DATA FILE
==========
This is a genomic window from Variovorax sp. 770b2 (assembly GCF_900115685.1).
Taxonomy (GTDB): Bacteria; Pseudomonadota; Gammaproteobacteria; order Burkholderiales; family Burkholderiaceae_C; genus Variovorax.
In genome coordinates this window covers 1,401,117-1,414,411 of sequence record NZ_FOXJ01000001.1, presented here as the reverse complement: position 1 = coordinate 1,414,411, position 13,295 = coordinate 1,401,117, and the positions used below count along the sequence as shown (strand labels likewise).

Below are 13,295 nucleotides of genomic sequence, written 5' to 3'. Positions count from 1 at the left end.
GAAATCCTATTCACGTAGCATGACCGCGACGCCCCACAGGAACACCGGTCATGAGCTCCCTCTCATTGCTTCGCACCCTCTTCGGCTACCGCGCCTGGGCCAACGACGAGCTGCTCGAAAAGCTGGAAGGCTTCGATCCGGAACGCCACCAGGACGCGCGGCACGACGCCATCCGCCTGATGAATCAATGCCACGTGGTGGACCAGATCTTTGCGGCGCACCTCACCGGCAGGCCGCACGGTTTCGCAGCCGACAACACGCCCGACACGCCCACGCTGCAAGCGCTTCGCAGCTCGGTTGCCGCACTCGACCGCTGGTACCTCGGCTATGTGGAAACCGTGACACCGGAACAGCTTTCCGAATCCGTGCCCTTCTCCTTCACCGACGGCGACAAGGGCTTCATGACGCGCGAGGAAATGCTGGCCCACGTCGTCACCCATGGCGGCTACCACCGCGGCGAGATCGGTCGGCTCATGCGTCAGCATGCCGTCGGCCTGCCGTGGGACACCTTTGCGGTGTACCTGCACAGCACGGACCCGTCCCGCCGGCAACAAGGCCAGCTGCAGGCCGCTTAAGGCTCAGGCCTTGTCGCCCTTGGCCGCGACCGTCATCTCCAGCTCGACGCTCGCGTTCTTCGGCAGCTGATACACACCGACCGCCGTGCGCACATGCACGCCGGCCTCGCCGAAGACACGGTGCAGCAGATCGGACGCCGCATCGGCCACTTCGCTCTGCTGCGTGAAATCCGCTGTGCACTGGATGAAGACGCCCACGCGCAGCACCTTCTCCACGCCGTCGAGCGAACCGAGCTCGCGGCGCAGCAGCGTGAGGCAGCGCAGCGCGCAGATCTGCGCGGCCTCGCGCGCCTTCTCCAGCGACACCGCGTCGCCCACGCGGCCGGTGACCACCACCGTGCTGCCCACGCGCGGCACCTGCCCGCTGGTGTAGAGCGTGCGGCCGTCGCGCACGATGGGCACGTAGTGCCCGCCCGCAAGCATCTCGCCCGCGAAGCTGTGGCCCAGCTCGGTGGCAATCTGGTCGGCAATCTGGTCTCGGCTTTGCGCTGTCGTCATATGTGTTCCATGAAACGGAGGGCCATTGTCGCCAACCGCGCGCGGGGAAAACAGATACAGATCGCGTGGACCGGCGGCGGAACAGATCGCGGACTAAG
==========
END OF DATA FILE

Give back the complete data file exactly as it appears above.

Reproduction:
This is a genomic window from Variovorax sp. 770b2 (assembly GCF_900115685.1).
Taxonomy (GTDB): Bacteria; Pseudomonadota; Gammaproteobacteria; order Burkholderiales; family Burkholderiaceae_C; genus Variovorax.
In genome coordinates this window covers 1,401,117-1,414,411 of sequence record NZ_FOXJ01000001.1, presented here as the reverse complement: position 1 = coordinate 1,414,411, position 13,295 = coordinate 1,401,117, and the positions used below count along the sequence as shown (strand labels likewise).

Below are 13,295 nucleotides of genomic sequence, written 5' to 3'. Positions count from 1 at the left end.
GAAATCCTATTCACGTAGCATGACCGCGACGCCCCACAGGAACACCGGTCATGAGCTCCCTCTCATTGCTTCGCACCCTCTTCGGCTACCGCGCCTGGGCCAACGACGAGCTGCTCGAAAAGCTGGAAGGCTTCGATCCGGAACGCCACCAGGACGCGCGGCACGACGCCATCCGCCTGATGAATCAATGCCACGTGGTGGACCAGATCTTTGCGGCGCACCTCACCGGCAGGCCGCACGGTTTCGCAGCCGACAACACGCCCGACACGCCCACGCTGCAAGCGCTTCGCAGCTCGGTTGCCGCACTCGACCGCTGGTACCTCGGCTATGTGGAAACCGTGACACCGGAACAGCTTTCCGAATCCGTGCCCTTCTCCTTCACCGACGGCGACAAGGGCTTCATGACGCGCGAGGAAATGCTGGCCCACGTCGTCACCCATGGCGGCTACCACCGCGGCGAGATCGGTCGGCTCATGCGTCAGCATGCCGTCGGCCTGCCGTGGGACACCTTTGCGGTGTACCTGCACAGCACGGACCCGTCCCGCCGGCAACAAGGCCAGCTGCAGGCCGCTTAAGGCTCAGGCCTTGTCGCCCTTGGCCGCGACCGTCATCTCCAGCTCGACGCTCGCGTTCTTCGGCAGCTGATACACACCGACCGCCGTGCGCACATGCACGCCGGCCTCGCCGAAGACACGGTGCAGCAGATCGGACGCCGCATCGGCCACTTCGCTCTGCTGCGTGAAATCCGCTGTGCACTGGATGAAGACGCCCACGCGCAGCACCTTCTCCACGCCGTCGAGCGAACCGAGCTCGCGGCGCAGCAGCGTGAGGCAGCGCAGCGCGCAGATCTGCGCGGCCTCGCGCGCCTTCTCCAGCGACACCGCGTCGCCCACGCGGCCGGTGACCACCACCGTGCTGCCCACGCGCGGCACCTGCCCGCTGGTGTAGAGCGTGCGGCCGTCGCGCACGATGGGCACGTAGTGCCCGCCCGCAAGCATCTCGCCCGCGAAGCTGTGGCCCAGCTCGGTGGCAATCTGGTCGGCAATCTGGTCTCGGCTTTGCGCTGTCGTCATATGTGTTCCATGAAACGGAGGGCCATTGTCGCCAACCGCGCGCGGGGAAAACAGATACAGATCGCGTGGACCGGCGGCGGAACAGATCGCGGACTAAG